Different law enforcing agencies draw panchnama according to the specific needs of the Act under which it is being drawn. The degree of complexity in the panchnama would depend upon the task at hand. The style of narration may change from case to case keeping in mind the law being implemented. Despite the differences in requirement under the particular Acts, certain facets of the panchnama are common and of utmost importance which one would do well to take care of while preparing it. Normally the panchnama procedure contains the following:

  • On top of the panchnama, the word ‘Panchnama’ with date should be written;
  • The name, age, parentage and address of the panch witnesses should be incorporated;
  • Without divulging the intelligence in entirety, the panch witnesses should be briefed about the nature of action contemplated by the officers.
  • The panchnama is prepared by the investigating officer and the narration of events during the proceedings is on behalf of the panch witnesses.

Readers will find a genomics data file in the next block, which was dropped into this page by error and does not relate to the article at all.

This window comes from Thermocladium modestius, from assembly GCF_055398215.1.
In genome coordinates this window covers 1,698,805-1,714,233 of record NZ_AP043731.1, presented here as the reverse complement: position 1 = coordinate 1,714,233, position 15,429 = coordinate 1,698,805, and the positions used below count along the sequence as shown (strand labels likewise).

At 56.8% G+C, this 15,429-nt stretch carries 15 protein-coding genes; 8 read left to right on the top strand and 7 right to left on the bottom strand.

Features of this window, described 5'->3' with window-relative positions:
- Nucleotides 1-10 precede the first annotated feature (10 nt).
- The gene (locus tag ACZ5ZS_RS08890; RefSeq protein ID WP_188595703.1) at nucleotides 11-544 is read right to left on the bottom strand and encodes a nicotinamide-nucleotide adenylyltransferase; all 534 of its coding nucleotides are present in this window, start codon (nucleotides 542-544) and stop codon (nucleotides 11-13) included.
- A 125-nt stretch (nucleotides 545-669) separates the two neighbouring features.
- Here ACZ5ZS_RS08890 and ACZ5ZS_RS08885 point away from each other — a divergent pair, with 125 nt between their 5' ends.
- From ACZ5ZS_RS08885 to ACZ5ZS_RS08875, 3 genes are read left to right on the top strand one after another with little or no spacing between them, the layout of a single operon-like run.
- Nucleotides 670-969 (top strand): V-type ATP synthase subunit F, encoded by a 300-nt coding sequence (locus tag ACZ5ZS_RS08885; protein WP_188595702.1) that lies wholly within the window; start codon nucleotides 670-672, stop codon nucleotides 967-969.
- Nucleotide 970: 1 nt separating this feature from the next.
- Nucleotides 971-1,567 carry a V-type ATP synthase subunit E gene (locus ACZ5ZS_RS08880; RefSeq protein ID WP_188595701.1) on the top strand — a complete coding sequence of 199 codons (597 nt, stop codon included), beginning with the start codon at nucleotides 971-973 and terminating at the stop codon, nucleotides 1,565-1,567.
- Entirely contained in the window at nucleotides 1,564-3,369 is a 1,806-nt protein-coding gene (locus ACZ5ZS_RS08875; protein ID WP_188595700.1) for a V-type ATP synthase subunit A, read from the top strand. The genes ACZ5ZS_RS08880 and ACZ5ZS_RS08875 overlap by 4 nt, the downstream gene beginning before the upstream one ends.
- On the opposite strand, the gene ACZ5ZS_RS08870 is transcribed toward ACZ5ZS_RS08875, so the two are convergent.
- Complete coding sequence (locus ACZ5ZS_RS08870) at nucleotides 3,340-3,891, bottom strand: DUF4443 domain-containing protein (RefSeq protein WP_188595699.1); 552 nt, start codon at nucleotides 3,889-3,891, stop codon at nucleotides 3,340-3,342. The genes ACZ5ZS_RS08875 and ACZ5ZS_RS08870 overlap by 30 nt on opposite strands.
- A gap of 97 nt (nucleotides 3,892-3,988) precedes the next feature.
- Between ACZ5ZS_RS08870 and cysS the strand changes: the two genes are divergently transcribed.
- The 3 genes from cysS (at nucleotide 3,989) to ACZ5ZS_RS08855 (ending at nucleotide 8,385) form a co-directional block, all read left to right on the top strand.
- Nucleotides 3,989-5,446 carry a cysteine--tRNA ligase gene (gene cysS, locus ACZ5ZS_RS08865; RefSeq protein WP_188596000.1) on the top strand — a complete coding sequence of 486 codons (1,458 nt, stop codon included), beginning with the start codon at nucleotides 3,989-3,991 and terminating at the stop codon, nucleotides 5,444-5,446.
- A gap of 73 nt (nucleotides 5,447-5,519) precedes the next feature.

• The panchnama should necessarily state the authority under which the proceedings are taking place;
  • It should also record the authority’s designation authorizing such proceedings;
  • Before commencing the search, the officers and the witnesses should necessarily offer their personal searches to the inmates of the premises/concerned party and record this event.
  • The proceedings conducted in the premises/on the spot of offence should be recorded, as far as possible, in chronological sequence.
  • An event or fact that is likely to make the case watertight should be unfailingly highlighted.
  • A proper recording of the timings would be there;
  • While it is not expected that the panchnama drawing officer be a literary genius, nevertheless certain degree of control over the language used to describe the events is required.
  • Residential premises where chances of presence of female inmates are there, the team should be accompanied by a lady officer;